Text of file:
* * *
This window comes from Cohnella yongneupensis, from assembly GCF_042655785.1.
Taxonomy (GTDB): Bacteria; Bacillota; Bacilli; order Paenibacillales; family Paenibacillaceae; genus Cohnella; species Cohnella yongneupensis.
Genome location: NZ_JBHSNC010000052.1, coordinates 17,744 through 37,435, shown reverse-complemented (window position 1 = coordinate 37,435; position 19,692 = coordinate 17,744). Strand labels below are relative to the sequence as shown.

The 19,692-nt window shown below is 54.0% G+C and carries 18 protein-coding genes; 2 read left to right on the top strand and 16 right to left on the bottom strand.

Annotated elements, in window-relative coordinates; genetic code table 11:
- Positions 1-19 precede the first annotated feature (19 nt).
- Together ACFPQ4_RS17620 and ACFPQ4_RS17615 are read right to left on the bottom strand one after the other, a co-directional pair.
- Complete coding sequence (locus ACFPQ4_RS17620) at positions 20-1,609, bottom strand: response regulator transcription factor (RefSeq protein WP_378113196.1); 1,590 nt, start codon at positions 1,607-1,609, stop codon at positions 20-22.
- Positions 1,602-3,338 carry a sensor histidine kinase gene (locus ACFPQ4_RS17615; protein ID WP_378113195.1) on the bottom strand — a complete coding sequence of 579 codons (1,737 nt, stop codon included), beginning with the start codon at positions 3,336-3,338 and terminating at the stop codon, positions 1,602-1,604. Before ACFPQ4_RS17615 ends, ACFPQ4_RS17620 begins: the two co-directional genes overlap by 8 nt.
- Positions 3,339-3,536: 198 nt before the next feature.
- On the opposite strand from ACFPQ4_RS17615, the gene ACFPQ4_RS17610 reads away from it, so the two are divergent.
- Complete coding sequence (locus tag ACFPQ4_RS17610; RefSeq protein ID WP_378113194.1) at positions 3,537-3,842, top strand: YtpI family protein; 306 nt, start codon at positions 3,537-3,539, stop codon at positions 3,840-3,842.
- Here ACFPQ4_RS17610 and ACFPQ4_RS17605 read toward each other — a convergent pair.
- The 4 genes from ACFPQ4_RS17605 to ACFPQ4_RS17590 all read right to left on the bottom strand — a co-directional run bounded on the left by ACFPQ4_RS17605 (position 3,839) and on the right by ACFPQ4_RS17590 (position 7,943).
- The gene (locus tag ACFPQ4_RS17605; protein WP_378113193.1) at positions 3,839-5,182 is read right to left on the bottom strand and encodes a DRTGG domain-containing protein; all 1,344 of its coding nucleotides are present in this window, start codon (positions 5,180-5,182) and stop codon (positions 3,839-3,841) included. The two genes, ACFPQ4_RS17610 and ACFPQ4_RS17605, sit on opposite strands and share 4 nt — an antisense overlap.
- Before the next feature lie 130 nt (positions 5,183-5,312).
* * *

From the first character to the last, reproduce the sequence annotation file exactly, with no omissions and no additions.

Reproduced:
This window comes from Cohnella yongneupensis, from assembly GCF_042655785.1.
Taxonomy (GTDB): Bacteria; Bacillota; Bacilli; order Paenibacillales; family Paenibacillaceae; genus Cohnella; species Cohnella yongneupensis.
Genome location: NZ_JBHSNC010000052.1, coordinates 17,744 through 37,435, shown reverse-complemented (window position 1 = coordinate 37,435; position 19,692 = coordinate 17,744). Strand labels below are relative to the sequence as shown.

The 19,692-nt window shown below is 54.0% G+C and carries 18 protein-coding genes; 2 read left to right on the top strand and 16 right to left on the bottom strand.

Annotated elements, in window-relative coordinates; genetic code table 11:
- Positions 1-19 precede the first annotated feature (19 nt).
- Together ACFPQ4_RS17620 and ACFPQ4_RS17615 are read right to left on the bottom strand one after the other, a co-directional pair.
- Complete coding sequence (locus ACFPQ4_RS17620) at positions 20-1,609, bottom strand: response regulator transcription factor (RefSeq protein WP_378113196.1); 1,590 nt, start codon at positions 1,607-1,609, stop codon at positions 20-22.
- Positions 1,602-3,338 carry a sensor histidine kinase gene (locus ACFPQ4_RS17615; protein ID WP_378113195.1) on the bottom strand — a complete coding sequence of 579 codons (1,737 nt, stop codon included), beginning with the start codon at positions 3,336-3,338 and terminating at the stop codon, positions 1,602-1,604. Before ACFPQ4_RS17615 ends, ACFPQ4_RS17620 begins: the two co-directional genes overlap by 8 nt.
- Positions 3,339-3,536: 198 nt before the next feature.
- On the opposite strand from ACFPQ4_RS17615, the gene ACFPQ4_RS17610 reads away from it, so the two are divergent.
- Complete coding sequence (locus tag ACFPQ4_RS17610; RefSeq protein ID WP_378113194.1) at positions 3,537-3,842, top strand: YtpI family protein; 306 nt, start codon at positions 3,537-3,539, stop codon at positions 3,840-3,842.
- Here ACFPQ4_RS17610 and ACFPQ4_RS17605 read toward each other — a convergent pair.
- The 4 genes from ACFPQ4_RS17605 to ACFPQ4_RS17590 all read right to left on the bottom strand — a co-directional run bounded on the left by ACFPQ4_RS17605 (position 3,839) and on the right by ACFPQ4_RS17590 (position 7,943).
- The gene (locus tag ACFPQ4_RS17605; protein WP_378113193.1) at positions 3,839-5,182 is read right to left on the bottom strand and encodes a DRTGG domain-containing protein; all 1,344 of its coding nucleotides are present in this window, start codon (positions 5,180-5,182) and stop codon (positions 3,839-3,841) included. The two genes, ACFPQ4_RS17610 and ACFPQ4_RS17605, sit on opposite strands and share 4 nt — an antisense overlap.
- Before the next feature lie 130 nt (positions 5,183-5,312).